If the Green Bay Packers are to win this afternoon and avenge last season’s shocking home defeat to the Detroit Lions,a few things are going to have to happen:
1. Aaron Rodgers needs to snap out of it. It’s up to the quarterback to make this Packers offense look like an actual offense again,not a bunch of kids drawing up plays in the sandlot.
2. Personnel looks must be diversified. Remember when Mike McCarthy used to line up with a full-house backfield? Or five wide receivers? Or two tight ends? He rarely does that any more. These days,it’s 3 wide and a tight end virtually every snap. Yawn….
3. The field position battle must be won. I’m tired of seeing the Packers constantly starting inside their own 10-yard line and watching Jake Schum’s punts die after 35 yards at the opponent’s 25.
4. Mike McCarthy needs to –
(At this point,the author of this post slaps himself in the face and dumps a bucket of cold water over his head. He gets up from his chair,walks around,takes a deep breath,eats a bratwurst,washes it down with some cheese,and sits back in his chair.)
Whoa! Wait just a minute! Sorry,I went out of my mind momentarily. I was actually writing a post that insinuated the Packers might have a tough time beating the Lions today. IT’S THE FREAKING LIONS! PLAYING AT LAMBEAU FIELD!
I don’t care how shaky Rodgers and this offense has looked,they’re not going to lose to the Lions at home two years in a row.
Not gonna happen.
Here are five reasons why:
As fun as it is watching Lions defensive end Ziggy Ansah take on Packers left tackle David Bakhtiari in a battle of player’s names I can’t pronounce,it’s a big deal that Ansah will miss today’s game. He had five tackles and one of his 14.5 sacks against the Packers in 2015. He’s a good one.
The Packers have been getting after quarterbacks this season,and that should continue against the Lions less-than-stellar front. The Lions have allowed five sacks through two games – not a huge number,but Indianapolis and Tennessee aren’t exactly known for their explosive pass rush.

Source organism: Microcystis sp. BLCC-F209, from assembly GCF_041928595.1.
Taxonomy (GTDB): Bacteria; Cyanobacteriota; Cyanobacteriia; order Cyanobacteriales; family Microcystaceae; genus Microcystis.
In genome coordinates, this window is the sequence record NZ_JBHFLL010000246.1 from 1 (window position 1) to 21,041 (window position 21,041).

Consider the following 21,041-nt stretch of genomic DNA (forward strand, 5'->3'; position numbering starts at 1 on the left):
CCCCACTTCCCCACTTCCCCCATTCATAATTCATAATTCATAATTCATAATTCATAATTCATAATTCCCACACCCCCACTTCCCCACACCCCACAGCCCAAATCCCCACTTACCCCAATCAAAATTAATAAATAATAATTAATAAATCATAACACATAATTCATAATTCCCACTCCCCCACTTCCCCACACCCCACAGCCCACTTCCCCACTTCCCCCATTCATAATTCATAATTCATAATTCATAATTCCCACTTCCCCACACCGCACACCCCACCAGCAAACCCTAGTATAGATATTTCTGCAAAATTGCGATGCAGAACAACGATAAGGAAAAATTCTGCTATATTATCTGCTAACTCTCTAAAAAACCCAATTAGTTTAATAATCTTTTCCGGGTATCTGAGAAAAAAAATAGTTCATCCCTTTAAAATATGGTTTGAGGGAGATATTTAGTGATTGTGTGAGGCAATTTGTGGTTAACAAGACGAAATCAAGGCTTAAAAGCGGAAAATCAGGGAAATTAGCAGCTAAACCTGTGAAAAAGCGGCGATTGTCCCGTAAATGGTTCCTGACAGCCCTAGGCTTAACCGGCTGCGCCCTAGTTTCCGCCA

That’s how many rushing yards per game the Packers have allowed so far,and one of those games was against Adrian Peterson. The duo of Theo Riddick and Dwayne Washington definitely won’t be striking fear into Green Bay’s hearts. However,I almost hope the Lions have some success running the ball so they don’t throw it on every down and try to exploit a secondary missing Sam Shields and Morgan Burnett.
Where’d these guys come from?
The Packers are getting solid contributions from the likes of Joe Thomas,Nick Perry and Kenny Clark on defense. Nobody expected much from these players,so the fact that they appear to be reliable pieces should help the Packers cover for some banged-up regulars on D (Burnett,Clay Matthews,Datone Jones and Letroy Guion).
Remember R-E-L-A-X? Or “Shhhhh?” What’s Rodgers’ catch phrase going to be this time when he explodes for 400 yards and five touchdowns? Whenever Rodgers and the offense have come under fire in the past,they usually come through and rebound in a big way,followed by some type of smart-alekey postgame interview from the QB to quiet all the detractors.
Remember when the Lions actually beat the Packers at Lambeau last season? I try not to remember,but unfortunately,it’s a nightmare that I can’t forget. If a similar defeat is to happen today,here’s why:
The Cooter effect
Ever since Jim Bob Cooter took over play-calling duties for the Lions halfway through last season,their offense has been effective. Matthew Stafford has cut down on the Cutler-like mistakes and become very dangerous in the red zone. Taking on a short-handed Packers defense,look for Cooter to get Stafford going early and a steady does of short to mid-range passes.
Have we reached a point where it’s time to admit that the Green Bay Packers are a different team than the one we’ve become accustomed to? Instead of beating teams with a high-flying offense and an opportunistic defense that excels when playing with a lead,are the Packers now a team that leans on its defense and hopes its offense can scrape together enough positive plays to pull out a victory?
It feels weird typing that. We’re used to Aaron Rodgers playing like a MVP and using his talented selection of receivers and backs to march up and down the field. But since about Week 4 of last season,the Packers offense has been a weird mix of three-and-outs,frustrating moments of miscommunication,back-shoulder throws that fall harmlessly to the ground,a lackadaisical running game,and,worst of all,a fundamentally flawed quarterback.